Sometimes it is mistaken for a carbonation technique because of the Reinheitsgebot. I am quite perplexed at seening some renowned authors misrepesenting this. Let’s be clear. It is not. One can carbonate beer via other methods and operate perfectly within the realms of the Reinheitsgebot. Kräusening is used to assist the fermentation to break down compounds such as Diacetyl (amongst other products) and produce a more rounded, polished beer.
Other authors make it a very mathematically intensive exercise. It doesn’t have to be. I use a “Spundapparat” and set the pressure valve to 0.8 BAR. The amount of fresh beer added to the now conditioning beer is about 12-20%. I found 12-15% sufficient. It’s really not that hard and I urge you to try it out!
Once final attenuation is achieved, the liquids temperature is lowered even further to undergo the long process of conditioning. The usual temperature range is +3 to -2C, but it should be noted that (although the beer clears faster at the higher temperatures) any temperatures above 2C will result in a less refined product. I usually settle for 0C to 1C with 0.4C tolerance. Some prefer to lager at -1C but I didn’t notice much difference. Care must be taken not to reduce the temperature of the yeast too fast. Anything above 3C within 24 hrs can apparently cause it to go in a state of shock and produce unwanted by-products.
Adjusting IBU levels for lagering
Manchester water is extremely soft. In Bavaria we call soft water the “hop eater”. This means that recipes need to adjust upwards the IBU scale a bit. Also, the long conditioning phase also breaks down and rounds off the hop bitterness even further. Up to 25% actually and I found this a very good rule of thumb when working out bitterness levels for lagers. Bavarian Helles is very low on IBU’s and you can imagine how awful it tastes when there is not sufficent hop bitterness to balance the malt. Thus, a Helles that has a bitterness of 18 IBU really needs to be hopped to 24IBU. The bitterness will go down quite a bit during the lager phase.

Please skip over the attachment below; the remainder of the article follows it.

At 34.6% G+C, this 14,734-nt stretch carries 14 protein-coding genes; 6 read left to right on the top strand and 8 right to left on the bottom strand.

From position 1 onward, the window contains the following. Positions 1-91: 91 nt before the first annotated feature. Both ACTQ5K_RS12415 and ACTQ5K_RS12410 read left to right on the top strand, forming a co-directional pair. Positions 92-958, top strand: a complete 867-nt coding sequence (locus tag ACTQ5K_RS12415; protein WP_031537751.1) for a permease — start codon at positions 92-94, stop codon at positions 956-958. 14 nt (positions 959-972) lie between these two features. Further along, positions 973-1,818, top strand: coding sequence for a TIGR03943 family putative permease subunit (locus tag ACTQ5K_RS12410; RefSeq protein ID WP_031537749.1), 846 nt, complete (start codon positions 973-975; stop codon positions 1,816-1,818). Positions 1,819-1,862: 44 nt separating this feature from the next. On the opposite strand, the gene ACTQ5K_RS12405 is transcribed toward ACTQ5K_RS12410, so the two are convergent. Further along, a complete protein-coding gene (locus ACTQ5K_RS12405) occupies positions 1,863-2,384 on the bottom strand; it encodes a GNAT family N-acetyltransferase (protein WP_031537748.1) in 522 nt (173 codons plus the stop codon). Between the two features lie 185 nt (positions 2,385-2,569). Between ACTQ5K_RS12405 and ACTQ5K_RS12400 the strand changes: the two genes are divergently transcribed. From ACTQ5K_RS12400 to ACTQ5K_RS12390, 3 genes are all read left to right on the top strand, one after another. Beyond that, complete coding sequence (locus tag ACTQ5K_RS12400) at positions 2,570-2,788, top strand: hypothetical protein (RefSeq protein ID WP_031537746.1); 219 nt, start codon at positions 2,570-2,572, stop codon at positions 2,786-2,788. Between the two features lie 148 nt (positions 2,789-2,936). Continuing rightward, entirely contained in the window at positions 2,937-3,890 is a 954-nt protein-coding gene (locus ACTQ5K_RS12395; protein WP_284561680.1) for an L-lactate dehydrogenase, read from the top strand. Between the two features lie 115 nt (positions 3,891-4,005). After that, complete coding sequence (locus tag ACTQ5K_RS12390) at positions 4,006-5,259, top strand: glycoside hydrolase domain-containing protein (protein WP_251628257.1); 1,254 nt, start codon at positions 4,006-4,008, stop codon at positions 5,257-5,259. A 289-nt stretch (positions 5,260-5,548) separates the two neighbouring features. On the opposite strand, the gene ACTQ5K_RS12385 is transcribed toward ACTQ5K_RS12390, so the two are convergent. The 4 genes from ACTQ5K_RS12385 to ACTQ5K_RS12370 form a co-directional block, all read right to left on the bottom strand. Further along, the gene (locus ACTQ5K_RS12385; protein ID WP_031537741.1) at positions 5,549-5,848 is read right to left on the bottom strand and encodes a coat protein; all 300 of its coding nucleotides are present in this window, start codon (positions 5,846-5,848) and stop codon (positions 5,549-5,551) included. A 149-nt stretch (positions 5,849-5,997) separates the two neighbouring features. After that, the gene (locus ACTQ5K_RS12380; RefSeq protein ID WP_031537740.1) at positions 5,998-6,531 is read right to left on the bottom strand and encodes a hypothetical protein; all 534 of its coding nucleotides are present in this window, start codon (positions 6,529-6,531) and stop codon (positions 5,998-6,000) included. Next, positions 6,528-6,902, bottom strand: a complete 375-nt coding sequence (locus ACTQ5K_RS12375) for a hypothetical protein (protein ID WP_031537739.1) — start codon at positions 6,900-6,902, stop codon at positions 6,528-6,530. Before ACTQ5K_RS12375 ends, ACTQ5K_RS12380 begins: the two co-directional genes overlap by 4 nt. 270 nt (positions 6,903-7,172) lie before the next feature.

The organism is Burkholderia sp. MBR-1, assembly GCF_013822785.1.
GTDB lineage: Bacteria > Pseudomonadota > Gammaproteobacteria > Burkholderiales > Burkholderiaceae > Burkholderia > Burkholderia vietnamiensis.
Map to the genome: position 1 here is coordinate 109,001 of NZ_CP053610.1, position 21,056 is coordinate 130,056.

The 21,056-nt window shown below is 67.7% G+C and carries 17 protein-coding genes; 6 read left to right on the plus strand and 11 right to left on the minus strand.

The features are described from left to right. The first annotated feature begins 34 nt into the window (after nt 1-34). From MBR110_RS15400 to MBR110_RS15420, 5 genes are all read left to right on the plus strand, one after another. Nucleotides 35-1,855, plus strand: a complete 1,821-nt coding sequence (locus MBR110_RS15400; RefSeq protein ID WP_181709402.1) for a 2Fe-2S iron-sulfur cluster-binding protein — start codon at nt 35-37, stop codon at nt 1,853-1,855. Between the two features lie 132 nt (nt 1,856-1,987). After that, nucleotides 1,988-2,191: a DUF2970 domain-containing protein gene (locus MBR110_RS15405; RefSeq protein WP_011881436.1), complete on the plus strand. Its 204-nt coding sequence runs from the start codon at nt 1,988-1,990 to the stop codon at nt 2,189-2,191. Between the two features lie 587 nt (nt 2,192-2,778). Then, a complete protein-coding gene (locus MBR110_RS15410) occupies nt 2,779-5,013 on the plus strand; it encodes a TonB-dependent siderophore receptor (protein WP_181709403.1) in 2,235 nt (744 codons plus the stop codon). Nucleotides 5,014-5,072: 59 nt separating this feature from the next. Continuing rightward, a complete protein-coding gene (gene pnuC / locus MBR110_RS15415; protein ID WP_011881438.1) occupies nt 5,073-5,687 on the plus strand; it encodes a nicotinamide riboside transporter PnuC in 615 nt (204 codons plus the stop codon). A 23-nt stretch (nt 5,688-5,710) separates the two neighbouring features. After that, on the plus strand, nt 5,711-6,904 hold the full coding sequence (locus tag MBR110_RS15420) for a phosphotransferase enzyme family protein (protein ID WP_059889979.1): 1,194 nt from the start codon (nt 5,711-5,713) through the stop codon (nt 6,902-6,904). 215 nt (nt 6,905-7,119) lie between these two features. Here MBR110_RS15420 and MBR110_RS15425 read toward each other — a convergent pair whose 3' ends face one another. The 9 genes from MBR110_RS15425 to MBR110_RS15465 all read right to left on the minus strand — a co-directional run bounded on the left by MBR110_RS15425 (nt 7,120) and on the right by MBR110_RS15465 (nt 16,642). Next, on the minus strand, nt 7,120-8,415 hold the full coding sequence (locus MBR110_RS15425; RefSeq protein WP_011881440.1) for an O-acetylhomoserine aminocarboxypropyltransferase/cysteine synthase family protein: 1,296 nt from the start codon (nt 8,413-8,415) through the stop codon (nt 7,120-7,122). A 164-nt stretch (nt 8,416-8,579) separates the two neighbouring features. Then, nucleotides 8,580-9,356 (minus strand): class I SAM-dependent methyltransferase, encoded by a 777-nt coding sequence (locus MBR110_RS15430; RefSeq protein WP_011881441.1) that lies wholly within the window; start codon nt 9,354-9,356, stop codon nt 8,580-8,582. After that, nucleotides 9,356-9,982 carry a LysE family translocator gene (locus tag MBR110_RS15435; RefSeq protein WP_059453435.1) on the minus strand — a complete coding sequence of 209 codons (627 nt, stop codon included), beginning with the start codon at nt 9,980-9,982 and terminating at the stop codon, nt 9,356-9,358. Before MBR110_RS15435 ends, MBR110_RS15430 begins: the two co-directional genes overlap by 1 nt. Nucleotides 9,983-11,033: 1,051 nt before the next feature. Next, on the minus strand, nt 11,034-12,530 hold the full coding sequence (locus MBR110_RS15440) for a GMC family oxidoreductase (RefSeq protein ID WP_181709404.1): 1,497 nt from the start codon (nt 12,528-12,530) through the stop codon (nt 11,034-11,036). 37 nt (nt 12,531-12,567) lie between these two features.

That’s the style. A great Helles is a crisp, refreshing lager where neither the malt nor the hops dominate. Dortmunder is a similar style, albeit at a much higher alcoholic strength.
How long should one lager the beer? Kunze gives the following rule of thumb: “for every degree Plato, one should lager it for a week”. This would give a 12° Plato beer such as Pilsner Urquell a lager time of 12 weeks. However, Narziß is a little more specific and gives the following guidelines
|Type||Original Gravity||Time Frame|
|Dark Export||13-14%||6-8 weeks|
- Pitch at 6C and let rise to 8C
- Ferment at 8C until attenuation is 55% (about 4 days)
- Then lower by 1.5C every day until at 5C
- Harvest yeast slurry
- Transfer to lager vessel
- Continue secondary fermentation at 5C
- Don’t forget to Kräusen, it’s perfectly ok to do this even after secondary fermentation is complete.
- Lager at 0C for at least 4 weeks
There are ways to ferment it quicker without sacrificing quality… or so there is that claim. I’ll try that next…